At our luncheon at the Inn of Cape May on a glorious sunny day this past September, we laughed and reminisced about the three years we lived together, when Connie mentioned that she had to man the switchboard at night during the psych rotation at a private psychiatric facility in a Maryland suburb.

Never heard of this we said. But one of us (can’t remember exactly who that was) chimed in to say she remembered at the time how glad she was that she never had to do this. So there was validation that Connie’s memory was intact. Imagine having to work at a telephone switchboard! What does this have to do with learning about psychiatric patients?

lady at switchboard

I found a picture of a telephone switchboard for you too young to remember this contraption that connected folks to each other via telephone lines. Or you could just watch the old movie: Bells Are Ringing with Judy Holiday and Dean Martin.

 

 

 

After hearing about the switchboard, we began outdoing each other with anecdotes about our early nursing days.

I wanted to take notes to capture these unique tales but decided I would rather just enjoy the fellowship. Later, I asked my classmates if I could call them, one by one, and document what they would want to share with current nurses about life in the “olden days.” They all consented.

So now I have a new project. I had been thinking about surveying my classmates about their nursing lives for quite a while. Since our 55th celebration is over, I realize it is now or never. We are dying off. Sad to say but true. Who will remember us? Or what nursing was like years ago? Who would believe that as part of the educational program to learn to be a psych nurse you had to know how to work a telephone switchboard?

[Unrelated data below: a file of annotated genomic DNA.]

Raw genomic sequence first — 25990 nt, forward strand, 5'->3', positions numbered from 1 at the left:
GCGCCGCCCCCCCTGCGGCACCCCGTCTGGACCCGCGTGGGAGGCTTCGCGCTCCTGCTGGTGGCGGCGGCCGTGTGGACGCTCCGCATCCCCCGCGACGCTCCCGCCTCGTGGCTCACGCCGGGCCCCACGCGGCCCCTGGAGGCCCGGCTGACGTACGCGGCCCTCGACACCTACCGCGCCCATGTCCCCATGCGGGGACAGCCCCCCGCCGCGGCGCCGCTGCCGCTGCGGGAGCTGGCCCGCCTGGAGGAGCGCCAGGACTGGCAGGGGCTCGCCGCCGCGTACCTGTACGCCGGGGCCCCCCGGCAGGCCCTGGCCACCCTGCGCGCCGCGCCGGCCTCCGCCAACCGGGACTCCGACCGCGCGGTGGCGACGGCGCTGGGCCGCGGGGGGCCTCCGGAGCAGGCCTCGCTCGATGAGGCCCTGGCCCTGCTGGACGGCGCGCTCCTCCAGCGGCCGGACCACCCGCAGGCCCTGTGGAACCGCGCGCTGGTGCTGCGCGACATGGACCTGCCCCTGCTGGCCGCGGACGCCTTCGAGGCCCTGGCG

You’ll be hearing more about my classmates.

Radio Interview

I was listening to my long time friend, fellow writer and nurse, Lois Roelofs being interviewed on the Laura Dion Jones Show from Illinois on WRMN 1410, last week. With my I-Pad up to my ear, I settled in a comfy chair in the living room of my daughter’s home in Raleigh. For the next half hour, my four-year-old grandson repeatedly circled my chair, lunged at the dog, and jumped on his eight-year-old brother who was playing Mario Kart and protested loudly. Besides ignoring my grandsons, I ignored the ringing phone and hoped no one would press the doorbell.

Lois wrote a book: Caring Lessons: A Nursing Professor’s Journey of Faith and Self. Lois not only promoted her book but also discussed the special characteristics of the nursing profession. She told Laura’s audience that nurses are not just caring but use manual dexterity along with cognitive and social skills in their interactions with patients. “It’s an intellectually vigorous profession.” And the ultimate multitasking profession, I might add. Anyone who has been hospitalized will appreciate the benefits of a being cared for by a competent and compassionate nurse.

Lois and I met years ago in a baccalaureate-nursing program. We share the same irreverent sense of humor and the love of nursing. And the belief nurses have an important message to share with the public—how and why we make a difference. Lois does a good job during the interview to make this point.

Listen for yourself. Brew a cup of tea. Click and fast forward into the broadcast to 3:05 minutes and hear Lois promote her book and the nursing profession.